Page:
Jay Sondhi


During the year 2010, the Kenya Revenue Authority provided the facility for regional coffees transiting through Kenya to remain in Kenya for up to twelve months.

This facility is a result of the new Coffee Act in Kenya providing for regional coffees to be auctioned at the Nairobi Coffee Exchange (NCE).  Such coffees can also be sold privately outside the auction on an ex-warehouse Nairobi or ex-warehouse Mombasa basis between coffee producers and coffee exporters.

The inspiration for this development is the highly successful Mombasa tea auction, the largest tea auction in the world for export.  Although Kenya is a large tea producer, the addition of regional teas from East, Central and Southern Africa give the Mombasa tea auction the volumes, which make it the world’s leading auctioneer of export teas.

Although EAFCA has tried to bring the coffee producing counties of East, Central and Southern Africa together, the coffee industry in this region remains fragmented and has little cohesion.  Each producing country has its own approach to production, marketing and export of its coffee crop.

Importers and industry users located in coffee consuming countries who wish to buy coffees from various origins in the region have to travel extensively and maintain a large list of contacts to obtain and strengthen their connections to buy coffee.

A central auction system provides a forum where buyers gather.  This fosters a concentration of demand for coffees being auctioned.  This forum establishes transparent market prices, which are achieved and circulated to importers and industry users in consuming nations.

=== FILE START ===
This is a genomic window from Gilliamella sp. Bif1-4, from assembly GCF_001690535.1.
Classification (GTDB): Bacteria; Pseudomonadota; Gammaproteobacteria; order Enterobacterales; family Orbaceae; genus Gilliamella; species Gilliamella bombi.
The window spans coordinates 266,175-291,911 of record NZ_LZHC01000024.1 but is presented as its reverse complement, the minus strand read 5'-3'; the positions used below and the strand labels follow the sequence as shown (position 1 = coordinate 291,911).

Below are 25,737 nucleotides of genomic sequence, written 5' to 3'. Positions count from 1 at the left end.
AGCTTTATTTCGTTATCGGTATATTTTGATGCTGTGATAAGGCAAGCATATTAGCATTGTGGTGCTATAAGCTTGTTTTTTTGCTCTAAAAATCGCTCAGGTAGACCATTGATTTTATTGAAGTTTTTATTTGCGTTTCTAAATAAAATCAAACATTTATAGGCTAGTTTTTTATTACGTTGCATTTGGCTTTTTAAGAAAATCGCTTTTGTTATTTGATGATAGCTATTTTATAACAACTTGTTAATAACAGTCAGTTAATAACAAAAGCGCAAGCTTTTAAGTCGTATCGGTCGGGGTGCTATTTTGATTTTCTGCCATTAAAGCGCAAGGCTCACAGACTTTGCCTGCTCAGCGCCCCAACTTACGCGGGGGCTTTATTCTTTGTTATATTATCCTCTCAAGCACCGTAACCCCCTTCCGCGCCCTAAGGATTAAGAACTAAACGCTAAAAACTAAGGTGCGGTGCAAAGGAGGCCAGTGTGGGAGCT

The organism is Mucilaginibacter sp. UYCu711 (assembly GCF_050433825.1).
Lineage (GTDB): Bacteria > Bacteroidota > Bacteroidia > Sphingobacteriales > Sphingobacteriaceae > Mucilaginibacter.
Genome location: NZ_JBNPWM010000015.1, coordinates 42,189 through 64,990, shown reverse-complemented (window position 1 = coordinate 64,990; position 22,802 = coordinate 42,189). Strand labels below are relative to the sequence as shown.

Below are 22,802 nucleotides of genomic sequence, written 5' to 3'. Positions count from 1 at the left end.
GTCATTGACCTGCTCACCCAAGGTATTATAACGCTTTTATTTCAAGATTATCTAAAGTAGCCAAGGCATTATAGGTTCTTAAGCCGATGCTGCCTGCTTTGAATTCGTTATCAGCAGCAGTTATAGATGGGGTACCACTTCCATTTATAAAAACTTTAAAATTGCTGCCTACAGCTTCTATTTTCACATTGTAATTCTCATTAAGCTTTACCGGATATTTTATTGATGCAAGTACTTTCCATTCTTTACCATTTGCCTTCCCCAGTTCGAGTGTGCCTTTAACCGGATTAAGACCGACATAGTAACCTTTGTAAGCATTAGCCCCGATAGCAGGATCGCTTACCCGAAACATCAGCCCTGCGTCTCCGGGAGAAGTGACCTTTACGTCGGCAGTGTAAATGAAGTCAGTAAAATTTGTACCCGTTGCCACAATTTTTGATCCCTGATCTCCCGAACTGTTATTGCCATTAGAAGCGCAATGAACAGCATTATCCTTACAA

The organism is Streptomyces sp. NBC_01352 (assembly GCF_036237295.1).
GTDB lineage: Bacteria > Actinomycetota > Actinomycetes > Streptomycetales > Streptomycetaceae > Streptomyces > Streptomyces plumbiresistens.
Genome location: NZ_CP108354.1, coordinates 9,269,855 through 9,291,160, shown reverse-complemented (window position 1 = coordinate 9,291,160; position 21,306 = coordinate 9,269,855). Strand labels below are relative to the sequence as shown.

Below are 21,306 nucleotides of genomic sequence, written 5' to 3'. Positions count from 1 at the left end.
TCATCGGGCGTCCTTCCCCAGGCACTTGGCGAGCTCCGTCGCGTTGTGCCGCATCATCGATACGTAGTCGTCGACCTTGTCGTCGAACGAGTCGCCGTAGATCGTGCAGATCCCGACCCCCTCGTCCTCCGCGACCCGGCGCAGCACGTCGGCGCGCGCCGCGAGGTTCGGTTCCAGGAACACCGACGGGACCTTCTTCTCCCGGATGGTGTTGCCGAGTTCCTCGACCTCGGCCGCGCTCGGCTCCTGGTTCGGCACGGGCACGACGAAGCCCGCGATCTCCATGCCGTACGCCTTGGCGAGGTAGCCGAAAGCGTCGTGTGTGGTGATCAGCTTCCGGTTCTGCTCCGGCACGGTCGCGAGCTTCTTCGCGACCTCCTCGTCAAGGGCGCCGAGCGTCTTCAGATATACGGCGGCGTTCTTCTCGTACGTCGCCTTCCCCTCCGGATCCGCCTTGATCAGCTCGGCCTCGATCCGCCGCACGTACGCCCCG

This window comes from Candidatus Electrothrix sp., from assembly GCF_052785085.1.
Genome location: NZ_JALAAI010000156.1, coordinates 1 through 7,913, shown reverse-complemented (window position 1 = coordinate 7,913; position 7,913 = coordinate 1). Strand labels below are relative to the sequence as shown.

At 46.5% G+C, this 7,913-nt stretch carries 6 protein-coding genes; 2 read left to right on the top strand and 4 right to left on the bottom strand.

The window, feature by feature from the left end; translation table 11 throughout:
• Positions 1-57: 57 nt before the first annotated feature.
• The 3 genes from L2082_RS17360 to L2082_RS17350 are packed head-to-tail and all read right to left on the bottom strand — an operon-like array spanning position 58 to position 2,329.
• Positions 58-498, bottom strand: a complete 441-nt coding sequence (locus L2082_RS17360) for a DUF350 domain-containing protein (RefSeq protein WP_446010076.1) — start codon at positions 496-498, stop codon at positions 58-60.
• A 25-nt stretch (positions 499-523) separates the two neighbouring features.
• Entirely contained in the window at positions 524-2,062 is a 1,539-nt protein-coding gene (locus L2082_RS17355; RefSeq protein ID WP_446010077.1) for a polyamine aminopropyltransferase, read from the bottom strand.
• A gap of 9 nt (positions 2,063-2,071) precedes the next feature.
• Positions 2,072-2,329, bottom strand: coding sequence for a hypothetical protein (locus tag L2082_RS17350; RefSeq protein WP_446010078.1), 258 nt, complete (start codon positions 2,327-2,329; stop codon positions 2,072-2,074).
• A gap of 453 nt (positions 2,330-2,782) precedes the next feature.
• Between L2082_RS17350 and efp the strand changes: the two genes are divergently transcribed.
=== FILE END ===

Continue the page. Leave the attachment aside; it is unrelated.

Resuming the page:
The example of the Mombasa tea auction demonstrates that international buyers are willing to focus their interest on a single venue to buy a given commodity. This convenient approach of sourcing a valuable commodity has created one of the world’s largest and most successful regional auctions.

With the addition of foreign coffees to its auction sale catalogues, the NCE will attract the focus of international buyers purchasing the regional coffees of East and Central Africa at a central auction.

A regional hub would also provide the logistical possibility for buyers to purchase small quantities of coffees of different origins and export these different coffees in a single container.  Today such a facility does not exist.

Over the years EAFCA has provided cohesion between regional coffee producing countries.  These many years of effort can crystallize into a regional hub for regional coffees to the benefit of coffee producers and coffee buyers overseas.

This concept is in the spirit of East African Community, now a reality!